The Cry of Riobamba
In August, 1998, Riobamba, Ecuador, where Scarboro missionaries have been present since 1993, was the site of a meeting commemorating the 10th anniversary of the death of Bishop Leonidas Proaño. Those gathered issued the following declaration: (Reprinted from Ladoc, and presented below in abbreviated form.)
“We want to assume as ours the great causes that formed the soul and actions of Bishop Proaño:
- • the option for the poor, who represent more than 70% of the people of Latin America and are excluded by the new economic order
• the struggles and contributions of Indigenous peoples...
• the community as an expression of ‘communion and participation’ in the Church and society
• solidarity among peoples and the Churches...
We would like that this be a way of life and a way of helping to live, in our respective Churches and countries, the true and permanent Jubilee preached by Jesus of Nazareth...The biblical Jubilee in our social and religious contexts should mean: personal and structural conversion of our Churches and societies; living the faith in a coherent and inculturated way; living in fraternity with peace, justice and dignity; satisfying the demands for land, health care, housing, education, communication and employment..."
Excerpted from “Resurrection of a people”, by Christopher David, featured in The Tablet.
...Leonidas Proaño died in 1988, deeply loved and mourned by the Indigenous people of Ecuador. He had become bishop of the Diocese of Riobamba in the Province of Chimborazo in 1954. Two-thirds of its 400,000 people are Quichua-speaking Indigenous, descendants of the Puruhae tribe, conquered by the Incas in the 15th century and by the Spaniards in the 16th century.
Bishop Proaño saw their suffering. He wept when the children presented themselves for Confirmation, undernourished and so dirty that there was no inch of skin to make the sign of the cross on their foreheads. His answer was to give up his episcopal palace in Riobamba to live among them. He spent the next 31 years establishing centres for Christian education and learning, struggling for the rights of the Indigenous against their landowners. He handed over to them the large estates held at that time by the Church and managed to persuade the Jesuits and Dominicans to do the same...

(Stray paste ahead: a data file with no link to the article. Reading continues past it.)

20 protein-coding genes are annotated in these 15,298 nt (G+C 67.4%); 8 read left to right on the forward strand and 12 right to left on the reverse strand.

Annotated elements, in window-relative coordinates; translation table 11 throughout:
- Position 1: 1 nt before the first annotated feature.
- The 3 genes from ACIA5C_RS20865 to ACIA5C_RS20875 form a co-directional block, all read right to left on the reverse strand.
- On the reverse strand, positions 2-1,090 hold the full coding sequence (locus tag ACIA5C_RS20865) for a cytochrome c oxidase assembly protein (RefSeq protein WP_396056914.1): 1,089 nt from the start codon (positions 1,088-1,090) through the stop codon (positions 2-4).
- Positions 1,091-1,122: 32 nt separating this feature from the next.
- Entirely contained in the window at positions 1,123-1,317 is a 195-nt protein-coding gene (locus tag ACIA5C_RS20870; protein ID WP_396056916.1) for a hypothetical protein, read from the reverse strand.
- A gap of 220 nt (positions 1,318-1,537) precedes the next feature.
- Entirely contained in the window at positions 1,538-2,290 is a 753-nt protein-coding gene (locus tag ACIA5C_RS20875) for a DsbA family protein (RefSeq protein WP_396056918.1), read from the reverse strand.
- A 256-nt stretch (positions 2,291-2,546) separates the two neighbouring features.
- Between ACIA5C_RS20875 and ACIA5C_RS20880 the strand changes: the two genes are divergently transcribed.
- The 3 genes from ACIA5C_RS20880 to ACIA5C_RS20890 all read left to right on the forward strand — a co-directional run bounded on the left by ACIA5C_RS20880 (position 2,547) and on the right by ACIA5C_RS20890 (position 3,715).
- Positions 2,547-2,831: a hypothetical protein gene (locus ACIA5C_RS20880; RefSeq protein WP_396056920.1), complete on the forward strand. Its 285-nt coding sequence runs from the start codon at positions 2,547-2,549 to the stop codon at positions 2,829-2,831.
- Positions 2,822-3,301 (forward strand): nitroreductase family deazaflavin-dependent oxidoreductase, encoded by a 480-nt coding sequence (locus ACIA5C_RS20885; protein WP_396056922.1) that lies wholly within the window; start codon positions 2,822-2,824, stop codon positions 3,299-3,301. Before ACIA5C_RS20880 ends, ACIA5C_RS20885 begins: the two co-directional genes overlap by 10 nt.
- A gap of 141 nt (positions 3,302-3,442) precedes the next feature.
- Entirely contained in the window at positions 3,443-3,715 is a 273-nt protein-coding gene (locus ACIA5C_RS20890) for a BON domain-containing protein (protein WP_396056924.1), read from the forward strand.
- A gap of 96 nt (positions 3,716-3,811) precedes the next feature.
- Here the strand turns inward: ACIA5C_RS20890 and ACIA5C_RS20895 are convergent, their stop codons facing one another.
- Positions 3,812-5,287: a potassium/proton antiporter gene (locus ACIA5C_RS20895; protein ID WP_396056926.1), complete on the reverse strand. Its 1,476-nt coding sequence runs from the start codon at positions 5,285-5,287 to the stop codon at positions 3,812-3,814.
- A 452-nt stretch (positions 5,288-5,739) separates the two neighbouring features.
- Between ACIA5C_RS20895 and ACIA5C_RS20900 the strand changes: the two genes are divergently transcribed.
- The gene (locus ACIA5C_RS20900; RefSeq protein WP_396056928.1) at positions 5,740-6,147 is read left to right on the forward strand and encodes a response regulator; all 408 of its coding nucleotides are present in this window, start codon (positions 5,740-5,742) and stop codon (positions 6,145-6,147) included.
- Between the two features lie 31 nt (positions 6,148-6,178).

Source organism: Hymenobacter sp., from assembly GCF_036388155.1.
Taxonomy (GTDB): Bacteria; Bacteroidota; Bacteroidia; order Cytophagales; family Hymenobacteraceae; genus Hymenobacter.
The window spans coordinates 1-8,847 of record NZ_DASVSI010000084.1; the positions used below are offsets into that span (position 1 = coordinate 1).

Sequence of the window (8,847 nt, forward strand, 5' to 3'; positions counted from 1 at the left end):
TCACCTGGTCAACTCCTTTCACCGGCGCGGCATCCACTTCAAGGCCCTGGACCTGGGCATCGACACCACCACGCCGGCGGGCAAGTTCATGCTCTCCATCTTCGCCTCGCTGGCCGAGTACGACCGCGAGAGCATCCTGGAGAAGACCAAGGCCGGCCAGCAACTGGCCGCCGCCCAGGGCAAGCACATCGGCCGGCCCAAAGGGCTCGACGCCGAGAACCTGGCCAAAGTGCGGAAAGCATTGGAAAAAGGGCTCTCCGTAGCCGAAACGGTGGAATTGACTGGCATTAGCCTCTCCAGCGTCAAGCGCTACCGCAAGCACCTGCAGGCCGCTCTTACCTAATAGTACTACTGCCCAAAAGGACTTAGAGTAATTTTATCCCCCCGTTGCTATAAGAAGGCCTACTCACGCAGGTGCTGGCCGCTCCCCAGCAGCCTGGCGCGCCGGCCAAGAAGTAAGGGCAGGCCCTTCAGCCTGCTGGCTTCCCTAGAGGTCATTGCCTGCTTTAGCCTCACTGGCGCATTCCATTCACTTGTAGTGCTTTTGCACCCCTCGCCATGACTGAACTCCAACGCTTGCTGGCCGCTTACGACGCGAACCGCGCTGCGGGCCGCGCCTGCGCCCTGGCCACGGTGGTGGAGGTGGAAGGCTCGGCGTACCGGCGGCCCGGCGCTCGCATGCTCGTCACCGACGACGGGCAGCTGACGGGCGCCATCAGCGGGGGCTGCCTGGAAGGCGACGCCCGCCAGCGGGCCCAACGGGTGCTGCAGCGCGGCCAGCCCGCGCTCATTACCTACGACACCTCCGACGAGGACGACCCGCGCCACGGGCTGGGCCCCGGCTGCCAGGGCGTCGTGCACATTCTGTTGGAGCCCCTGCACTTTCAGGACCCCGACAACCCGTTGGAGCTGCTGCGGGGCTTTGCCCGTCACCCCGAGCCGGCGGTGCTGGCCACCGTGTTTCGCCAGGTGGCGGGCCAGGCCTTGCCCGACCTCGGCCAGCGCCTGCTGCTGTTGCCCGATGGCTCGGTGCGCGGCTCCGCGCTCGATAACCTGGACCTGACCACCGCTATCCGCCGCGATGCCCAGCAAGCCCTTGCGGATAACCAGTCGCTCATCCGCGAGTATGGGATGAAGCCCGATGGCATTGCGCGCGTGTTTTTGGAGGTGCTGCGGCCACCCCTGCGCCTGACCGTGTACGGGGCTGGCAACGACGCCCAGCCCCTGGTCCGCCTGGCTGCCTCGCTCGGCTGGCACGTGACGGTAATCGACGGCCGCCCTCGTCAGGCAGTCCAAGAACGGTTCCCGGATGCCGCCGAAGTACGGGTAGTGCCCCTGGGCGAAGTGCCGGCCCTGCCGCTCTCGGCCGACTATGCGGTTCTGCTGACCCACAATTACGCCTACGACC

Bishop Proaño had a dream. He described himself as a liberator of the Gospel, “so that those who were blind might see, those who had lost the Word through oppression and had become dumb might speak, and those who felt paralyzed because of their mistreatment for centuries might walk and organize themselves as a people.” Even during his lifetime this dream was beginning to come true. With no priests from among the people and few foreign missionaries, he began the education and training of a laity that would respect and make use of Quichua culture, that would take into account Indigenous myths and rituals, their oral traditions, their sense of community and their reverence for Mother Earth...
The mantle of Bishop Proaño has fallen today on Bishop Victor Corral. He, too, has made himself a champion of the Indigenous people and continues the struggle to evangelize with all the sympathy and understanding of his predecessor...
Ecuador: Country profile
Area: 283,560 sq. km.
Population: 12.6 million
President: Gustavo Noboa Bejarano
Language: Spanish (official); Indigenous languages (especially Quichua)
Ethnic groups: 51% Mestizo (mixed Indigenous & Spanish); 40% Indigenous; 8% Black; 1% White (Spanish/European)
Infant mortality: 34 per 1,000 births
Religion: 95% Roman Catholic (4 archdioceses; 11 dioceses)
Diocese of Riobamba, Ecuador
Located in the Archdiocese of Quito, the Diocese of Riobamba is pastored by Bishop Victor Corral who has a concern for the poor and the Indigenous, following the direction set by his predecessor Monsignor Leonidas Proaño. It was at the invitation of Bishop Corral that Scarboro Missions began a mission presence here in 1993.
The Diocese of Riobamba covers the entire Province of Chimborazo, an area of 7,000 square kilometres ranging in height from 300 metres at its lowest point, to villages 4,200 metres above sea level. There are around 400,000 people in the diocese—67% Indigenous (descendants of the Puruhae tribe). Riobamba is the poorest diocese in Ecuador, and the Indigenous are the poorest of the poor. In the rural communities, the literacy rate is 65%, and the infant mortality rate is 100 per 1,000 births.
Per capita income:
- • in the United States: $US32,000/year
• in Latin America: $US2,500/year
• in Ecuador: $US1,300/year
• of Riobamba’s Puruhae people: $US750/year
70% of Ecuador’s population earn less than the monthly cost of a food basket: $230 (the amount of money needed to feed a family of four)
90% of wealth is concentrated in 10% of the population
Independent economists estimate that 80% of Ecuador’s workforce is either underemployed or unemployed.
Total exports in 1999: $US4.5 billion (50% in oil, bananas and shrimp)
External debt: $US14 billion, equal to 157% of Ecuador’s GNP (total value of goods and services produced within the country each year). Of the government’s annual budget, 54% is needed just to cover debt interest
Internal debt: $US3.1 billion
Rate of inflation from January to September 2000: 110%